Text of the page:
Authors these days are getting great at offering enticements to sign up – commonly known as magnets or bribes or sign-up bonuses – and also at deploying automated sequences to further warm-up new subscribers. But sometimes we can be a little… overeager.
Your first priority should be to keep the promise that you made to the reader, which means ensuring the subscription happens smoothly and they get their free ebook.
If you overload the first emails the subscriber receives, you might get dropped into Promotions or *gasp* Spam. If you’re lucky the subscriber will email you complaining they didn’t get their gift. If you’re lucky. Most probably won’t even bother complaining which means you’ve just lost a sign-up. Read More…
Mailchimp made some major changes recently which were received very negatively – causing many users to flee into the arms of alternatives like MailerLite.
I moved to MailerLite myself last month and have been very happy with the change but there are a few things you need to watch out for, whether you have multiple, big lists with lots of automations, or are still growing on the free plans. This post should guide you through all the issues.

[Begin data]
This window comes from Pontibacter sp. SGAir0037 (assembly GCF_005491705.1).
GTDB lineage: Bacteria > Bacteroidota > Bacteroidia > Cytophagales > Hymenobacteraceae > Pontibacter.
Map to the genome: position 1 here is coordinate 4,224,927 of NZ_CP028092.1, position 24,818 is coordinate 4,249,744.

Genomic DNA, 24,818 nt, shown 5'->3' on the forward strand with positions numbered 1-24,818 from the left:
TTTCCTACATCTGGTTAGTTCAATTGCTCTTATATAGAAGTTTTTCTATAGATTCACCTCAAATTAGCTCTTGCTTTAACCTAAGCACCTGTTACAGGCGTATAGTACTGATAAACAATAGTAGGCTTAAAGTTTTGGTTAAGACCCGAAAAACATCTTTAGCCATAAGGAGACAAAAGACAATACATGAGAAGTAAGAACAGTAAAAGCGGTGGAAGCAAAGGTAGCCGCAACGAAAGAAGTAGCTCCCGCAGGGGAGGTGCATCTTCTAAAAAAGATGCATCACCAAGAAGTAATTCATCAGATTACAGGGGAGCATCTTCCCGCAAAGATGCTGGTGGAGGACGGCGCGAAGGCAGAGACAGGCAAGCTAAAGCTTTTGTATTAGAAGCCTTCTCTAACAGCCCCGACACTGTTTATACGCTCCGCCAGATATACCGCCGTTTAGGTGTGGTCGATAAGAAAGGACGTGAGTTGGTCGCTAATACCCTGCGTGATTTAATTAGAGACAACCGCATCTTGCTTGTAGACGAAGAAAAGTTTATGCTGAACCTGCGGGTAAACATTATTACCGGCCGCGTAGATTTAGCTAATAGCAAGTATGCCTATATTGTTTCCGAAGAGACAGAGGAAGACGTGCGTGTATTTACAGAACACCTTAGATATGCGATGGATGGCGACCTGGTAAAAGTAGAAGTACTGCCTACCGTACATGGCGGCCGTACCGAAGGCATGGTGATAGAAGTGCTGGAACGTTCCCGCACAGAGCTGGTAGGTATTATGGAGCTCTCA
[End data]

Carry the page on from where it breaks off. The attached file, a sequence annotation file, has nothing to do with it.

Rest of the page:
First we run over the differences between Mailchimp and MailerLite – things like free plans, pricing, features, and integrations, and which of those differences really matter. Next we look at the steps involved in physically moving your list across to MailerLite. This is actually the easiest part of the whole process, but there are important things to look out for. With that taken care of, we move on to more advanced topics like switching over your automations, what to do about those pesky website forms and sign-up links, and also how to sweep up any stray Mailchimp forms out there in the wild so you don’t have precious reader sign-ups going to the wrong place. That last part can be tricky. Read More…
Mailchimp attracted extreme criticism this week when it became clear how its new marketing services would impact its core email offering — particularly in terms of pricing — leading many long-time users to start explore alternatives (including this one).
I have been a loyal and happy Mailchimp customer for over eight years. I have also recommended Mailchimp to thousands of other authors. There have always been cheaper services, or those with more bells-and-whistles when it comes to advanced automation options and the like, but — for me at least — Mailchimp was always the perfect combination of price, user friendliness, and reliability.
Until yesterday. Read More…